Assessing Ontario’s Export Performance in 2016

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In August, Statistics Canada released international merchandise trade data for June 2016, marking the half-way point for the year and providing a clearer picture of how Ontario’s export performance is shaping up in 2016.[1] Ontario’s international trade performance is particularly important since most economic forecasters expect exports to be a primary driver of Ontario’s economic growth this year, benefiting from the lower Canadian dollar and solid U.S. growth.[2]

In current (or nominal) dollars, Ontario exports have grown strongly so far in 2016, rising to $103.3 billion over the first six months of the year, a 10% increase compared to the same period in 2015, led by the automotive and consumer goods sectors.  As a result, it might appear that exports are providing a key support for Ontario economic growth in 2016.

However, as noted in a previous FAO Commentary,[3] some of the recent gains in nominal exports reflect the lower value of the Canadian dollar over the first six months of 2016, which depreciated 5.3% relative to the U.S. dollar, compared to a year earlier. Since Canadian exports destined for the U.S. are often priced in U.S. dollars, a lower exchange rate results in Ontario exporters receiving more Canadian dollars for the same volume of exports. The FAO has developed estimates of Ontario’s real international merchandise exports, which adjust for changes in export prices, including exchange rate movements, and provide a better indicator of the actual economic activity related to exports.[4]  

Ontario Real International Merchandise Exports Post Sharp Decline in 2016 Q2

Accessible description

Source: Statistics Canada and FAO.

While Ontario’s real merchandise exports remain 3.6% above their level a year ago, the increase was largely a result of strong growth over the second half of 2015. On a quarter-to-quarter basis, real exports declined 5.4% in Q2, the largest quarterly drop since the 2008-2009 recession. In fact, Ontario real exports declined in four of the first six months of 2016.

The relative weakness over the first half of 2016 suggests that Ontario exports are not responding as strongly as hoped, given the favourable economic conditions provided by the lower dollar and a growing U.S. economy.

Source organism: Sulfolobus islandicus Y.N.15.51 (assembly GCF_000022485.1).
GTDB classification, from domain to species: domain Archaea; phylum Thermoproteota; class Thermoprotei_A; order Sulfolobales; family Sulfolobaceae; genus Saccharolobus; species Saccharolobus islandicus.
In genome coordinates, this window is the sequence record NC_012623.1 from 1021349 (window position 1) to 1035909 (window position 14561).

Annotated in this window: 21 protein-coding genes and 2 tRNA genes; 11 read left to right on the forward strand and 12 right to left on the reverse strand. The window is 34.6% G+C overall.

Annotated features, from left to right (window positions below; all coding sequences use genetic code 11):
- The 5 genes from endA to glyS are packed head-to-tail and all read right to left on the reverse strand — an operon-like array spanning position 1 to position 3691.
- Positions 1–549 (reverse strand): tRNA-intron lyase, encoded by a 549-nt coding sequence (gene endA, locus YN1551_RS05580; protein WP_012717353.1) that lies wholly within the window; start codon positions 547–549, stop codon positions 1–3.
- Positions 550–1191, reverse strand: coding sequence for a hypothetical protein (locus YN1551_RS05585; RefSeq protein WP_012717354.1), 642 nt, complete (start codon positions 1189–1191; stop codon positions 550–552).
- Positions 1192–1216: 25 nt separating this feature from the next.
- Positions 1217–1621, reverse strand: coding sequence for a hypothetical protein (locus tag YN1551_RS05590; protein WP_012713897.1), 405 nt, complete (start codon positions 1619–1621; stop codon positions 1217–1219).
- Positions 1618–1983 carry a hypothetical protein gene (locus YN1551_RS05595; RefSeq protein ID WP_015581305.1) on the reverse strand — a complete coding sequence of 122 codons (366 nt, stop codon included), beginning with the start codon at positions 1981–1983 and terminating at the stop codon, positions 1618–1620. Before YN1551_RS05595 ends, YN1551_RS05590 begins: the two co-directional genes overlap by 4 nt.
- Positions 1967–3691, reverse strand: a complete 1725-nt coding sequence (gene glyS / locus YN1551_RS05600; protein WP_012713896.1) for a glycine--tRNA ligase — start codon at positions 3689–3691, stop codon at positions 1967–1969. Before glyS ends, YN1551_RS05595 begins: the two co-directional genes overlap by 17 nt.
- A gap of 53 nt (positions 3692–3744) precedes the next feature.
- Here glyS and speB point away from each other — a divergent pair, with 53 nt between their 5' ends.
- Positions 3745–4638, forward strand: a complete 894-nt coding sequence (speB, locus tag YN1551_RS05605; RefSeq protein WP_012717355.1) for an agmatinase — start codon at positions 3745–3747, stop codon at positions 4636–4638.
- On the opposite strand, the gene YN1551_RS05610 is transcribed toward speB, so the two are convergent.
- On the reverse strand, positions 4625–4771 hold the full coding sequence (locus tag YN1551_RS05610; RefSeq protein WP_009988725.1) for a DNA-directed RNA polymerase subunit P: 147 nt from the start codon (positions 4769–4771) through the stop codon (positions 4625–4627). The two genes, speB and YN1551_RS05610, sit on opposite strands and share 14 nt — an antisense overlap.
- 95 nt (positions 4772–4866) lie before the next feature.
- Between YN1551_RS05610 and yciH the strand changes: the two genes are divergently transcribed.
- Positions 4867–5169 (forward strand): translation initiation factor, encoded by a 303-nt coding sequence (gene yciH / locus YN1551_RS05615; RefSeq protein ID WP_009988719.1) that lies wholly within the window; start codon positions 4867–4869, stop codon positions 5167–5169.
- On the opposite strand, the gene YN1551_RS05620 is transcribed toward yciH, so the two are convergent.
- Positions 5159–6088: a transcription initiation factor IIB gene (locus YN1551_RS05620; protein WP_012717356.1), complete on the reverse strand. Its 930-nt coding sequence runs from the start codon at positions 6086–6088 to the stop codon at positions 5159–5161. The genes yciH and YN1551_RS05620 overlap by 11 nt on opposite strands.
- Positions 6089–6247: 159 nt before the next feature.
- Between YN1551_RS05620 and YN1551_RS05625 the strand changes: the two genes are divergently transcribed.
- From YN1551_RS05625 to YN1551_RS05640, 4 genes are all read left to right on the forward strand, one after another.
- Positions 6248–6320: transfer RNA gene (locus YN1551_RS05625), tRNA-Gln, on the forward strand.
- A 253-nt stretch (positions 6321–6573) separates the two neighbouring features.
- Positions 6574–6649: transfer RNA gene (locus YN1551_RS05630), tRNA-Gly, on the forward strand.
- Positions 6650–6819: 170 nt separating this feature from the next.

Auto Exports Higher in 2016 -- But Relatively Flat Since 2012

Auto sector exports continue to be Ontario’s largest single export category, accounting for over 37% of total merchandise exports last year.[5]  On year-over-year basis, real auto exports were 6.1% higher in the second quarter of 2016, once again largely the result of strong growth over the second half of 2015.  On a quarterly basis, a solid gain of 4.8% in the first quarter of 2016, was more than reversed by a 5.3% decline in Q2.

Stepping back from the recent quarter-to-quarter swings, the longer-term trend for the auto sector has been very sluggish with real exports increasing by only 2% in total over the past four years. Significantly, real auto exports remain almost 11% below their value in the second quarter of 2007, prior to the global recession. The extent to which Ontario’s auto exports continue to recover will depend crucially on new investment, since the sector is operating close to capacity.[6]  However, according to Statistics Canada, investment in the sector is expected to decline in 2016.[7]

Real Auto Exports Remain Well Below Pre-Recession Levels

Accessible description

Source: Statistics Canada and FAO.

Ontario International Merchandise Exports (Seasonally Adjusted, Customs-Basis 
($2007 Million)

Total

Farm and Fishing Products

Energy

Metal Ores and Non-Metallic Minerals

Metal and Non-Metallic Mineral Products

Chemical, Plastic and Rubber Products

Value

% Change

Value

% Change

Value

% Change

Value

% Change

Value

% Change

Value

% Change

2015:Q1

40,224

-3.0

881

-5.1

627

49.0

258

-5.5

8,395

-4.9

3,002

1.5

Q2

41,075

2.1

915

3.8

619

-1.3

228

-11.7

8,207

-2.2

2,983

-0.6

Q3

42,931

4.5

1,031

12.7

494

-20.3

273

19.7

7,927

-3.4

3,032

1.6

Q4

43,796

2.0

1,035

0.5

609

23.5

316

15.8

8,441

6.5

3,212

5.9

2016:Q1

45,013

2.8

883

-14.7

623

2.2

314

-0.5

8,471

0.4